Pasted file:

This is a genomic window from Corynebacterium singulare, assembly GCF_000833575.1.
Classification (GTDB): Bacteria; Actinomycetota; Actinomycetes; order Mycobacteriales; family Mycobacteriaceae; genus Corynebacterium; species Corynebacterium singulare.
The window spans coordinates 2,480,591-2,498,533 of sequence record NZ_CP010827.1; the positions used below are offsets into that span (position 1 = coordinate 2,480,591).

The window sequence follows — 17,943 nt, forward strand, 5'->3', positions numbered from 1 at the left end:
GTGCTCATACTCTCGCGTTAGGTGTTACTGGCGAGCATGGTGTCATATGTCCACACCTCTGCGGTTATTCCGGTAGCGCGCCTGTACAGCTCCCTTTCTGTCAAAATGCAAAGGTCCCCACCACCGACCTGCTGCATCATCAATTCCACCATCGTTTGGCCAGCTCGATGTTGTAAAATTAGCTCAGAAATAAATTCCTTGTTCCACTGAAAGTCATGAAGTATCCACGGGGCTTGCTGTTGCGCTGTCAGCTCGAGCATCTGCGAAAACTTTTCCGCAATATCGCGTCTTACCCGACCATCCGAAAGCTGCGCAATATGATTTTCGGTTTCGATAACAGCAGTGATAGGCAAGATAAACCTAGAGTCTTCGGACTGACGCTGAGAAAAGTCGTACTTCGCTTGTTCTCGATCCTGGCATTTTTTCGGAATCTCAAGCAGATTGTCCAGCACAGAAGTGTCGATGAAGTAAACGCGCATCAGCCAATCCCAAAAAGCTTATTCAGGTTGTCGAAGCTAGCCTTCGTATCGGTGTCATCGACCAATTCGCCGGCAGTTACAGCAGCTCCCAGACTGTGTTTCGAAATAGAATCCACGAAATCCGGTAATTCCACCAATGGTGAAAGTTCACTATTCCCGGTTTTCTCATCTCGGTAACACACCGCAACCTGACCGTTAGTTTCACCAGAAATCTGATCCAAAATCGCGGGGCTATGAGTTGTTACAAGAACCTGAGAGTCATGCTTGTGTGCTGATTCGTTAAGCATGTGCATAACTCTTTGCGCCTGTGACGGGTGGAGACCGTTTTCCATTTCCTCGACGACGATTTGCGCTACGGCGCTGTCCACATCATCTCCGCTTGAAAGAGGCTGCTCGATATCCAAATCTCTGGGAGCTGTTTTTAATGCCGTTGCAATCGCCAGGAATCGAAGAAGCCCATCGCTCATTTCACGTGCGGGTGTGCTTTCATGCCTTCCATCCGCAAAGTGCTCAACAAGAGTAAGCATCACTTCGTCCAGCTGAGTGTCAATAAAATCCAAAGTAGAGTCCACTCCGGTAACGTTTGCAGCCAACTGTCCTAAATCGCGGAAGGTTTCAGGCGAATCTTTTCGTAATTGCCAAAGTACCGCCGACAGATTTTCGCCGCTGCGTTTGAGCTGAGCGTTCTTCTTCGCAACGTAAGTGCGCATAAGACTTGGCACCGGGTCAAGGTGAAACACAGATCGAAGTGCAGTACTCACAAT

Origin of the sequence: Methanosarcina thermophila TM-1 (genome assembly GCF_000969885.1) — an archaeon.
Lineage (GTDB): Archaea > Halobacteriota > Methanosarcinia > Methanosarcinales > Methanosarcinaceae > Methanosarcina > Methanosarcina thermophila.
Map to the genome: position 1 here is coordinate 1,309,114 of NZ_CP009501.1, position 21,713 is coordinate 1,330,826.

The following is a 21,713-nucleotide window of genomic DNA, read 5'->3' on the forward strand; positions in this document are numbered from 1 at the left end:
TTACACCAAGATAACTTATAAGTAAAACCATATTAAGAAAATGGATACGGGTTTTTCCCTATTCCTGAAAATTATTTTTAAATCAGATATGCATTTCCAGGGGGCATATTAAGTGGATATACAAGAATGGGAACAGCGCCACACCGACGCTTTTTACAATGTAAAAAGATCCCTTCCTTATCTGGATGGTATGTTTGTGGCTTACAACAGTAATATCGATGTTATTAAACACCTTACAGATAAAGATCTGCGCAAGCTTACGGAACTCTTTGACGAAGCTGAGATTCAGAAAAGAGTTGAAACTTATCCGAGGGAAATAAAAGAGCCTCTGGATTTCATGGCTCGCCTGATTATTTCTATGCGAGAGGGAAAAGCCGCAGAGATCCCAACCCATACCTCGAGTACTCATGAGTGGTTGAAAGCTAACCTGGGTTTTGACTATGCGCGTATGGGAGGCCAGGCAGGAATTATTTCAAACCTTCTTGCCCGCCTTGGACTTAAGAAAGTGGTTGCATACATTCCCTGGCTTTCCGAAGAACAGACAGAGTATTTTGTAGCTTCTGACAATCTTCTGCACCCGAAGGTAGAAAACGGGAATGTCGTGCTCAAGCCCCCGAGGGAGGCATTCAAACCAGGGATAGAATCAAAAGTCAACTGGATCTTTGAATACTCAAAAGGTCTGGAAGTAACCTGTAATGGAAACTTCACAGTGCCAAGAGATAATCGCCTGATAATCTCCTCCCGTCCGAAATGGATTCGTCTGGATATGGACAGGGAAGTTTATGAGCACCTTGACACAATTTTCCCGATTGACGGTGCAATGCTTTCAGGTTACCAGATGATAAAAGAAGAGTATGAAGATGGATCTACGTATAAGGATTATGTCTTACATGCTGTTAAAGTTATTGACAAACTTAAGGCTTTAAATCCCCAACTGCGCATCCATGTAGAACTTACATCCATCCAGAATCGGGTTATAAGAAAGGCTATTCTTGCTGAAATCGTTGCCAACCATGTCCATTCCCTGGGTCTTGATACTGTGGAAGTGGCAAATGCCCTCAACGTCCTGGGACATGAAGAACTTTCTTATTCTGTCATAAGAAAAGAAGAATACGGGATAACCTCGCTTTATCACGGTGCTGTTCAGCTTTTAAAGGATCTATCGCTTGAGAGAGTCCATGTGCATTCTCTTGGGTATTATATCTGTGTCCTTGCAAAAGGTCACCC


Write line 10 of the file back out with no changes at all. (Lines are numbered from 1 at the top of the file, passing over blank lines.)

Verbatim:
TTACACCAAGATAACTTATAAGTAAAACCATATTAAGAAAATGGATACGGGTTTTTCCCTATTCCTGAAAATTATTTTTAAATCAGATATGCATTTCCAGGGGGCATATTAAGTGGATATACAAGAATGGGAACAGCGCCACACCGACGCTTTTTACAATGTAAAAAGATCCCTTCCTTATCTGGATGGTATGTTTGTGGCTTACAACAGTAATATCGATGTTATTAAACACCTTACAGATAAAGATCTGCGCAAGCTTACGGAACTCTTTGACGAAGCTGAGATTCAGAAAAGAGTTGAAACTTATCCGAGGGAAATAAAAGAGCCTCTGGATTTCATGGCTCGCCTGATTATTTCTATGCGAGAGGGAAAAGCCGCAGAGATCCCAACCCATACCTCGAGTACTCATGAGTGGTTGAAAGCTAACCTGGGTTTTGACTATGCGCGTATGGGAGGCCAGGCAGGAATTATTTCAAACCTTCTTGCCCGCCTTGGACTTAAGAAAGTGGTTGCATACATTCCCTGGCTTTCCGAAGAACAGACAGAGTATTTTGTAGCTTCTGACAATCTTCTGCACCCGAAGGTAGAAAACGGGAATGTCGTGCTCAAGCCCCCGAGGGAGGCATTCAAACCAGGGATAGAATCAAAAGTCAACTGGATCTTTGAATACTCAAAAGGTCTGGAAGTAACCTGTAATGGAAACTTCACAGTGCCAAGAGATAATCGCCTGATAATCTCCTCCCGTCCGAAATGGATTCGTCTGGATATGGACAGGGAAGTTTATGAGCACCTTGACACAATTTTCCCGATTGACGGTGCAATGCTTTCAGGTTACCAGATGATAAAAGAAGAGTATGAAGATGGATCTACGTATAAGGATTATGTCTTACATGCTGTTAAAGTTATTGACAAACTTAAGGCTTTAAATCCCCAACTGCGCATCCATGTAGAACTTACATCCATCCAGAATCGGGTTATAAGAAAGGCTATTCTTGCTGAAATCGTTGCCAACCATGTCCATTCCCTGGGTCTTGATACTGTGGAAGTGGCAAATGCCCTCAACGTCCTGGGACATGAAGAACTTTCTTATTCTGTCATAAGAAAAGAAGAATACGGGATAACCTCGCTTTATCACGGTGCTGTTCAGCTTTTAAAGGATCTATCGCTTGAGAGAGTCCATGTGCATTCTCTTGGGTATTATATCTGTGTCCTTGCAAAAGGTCACCC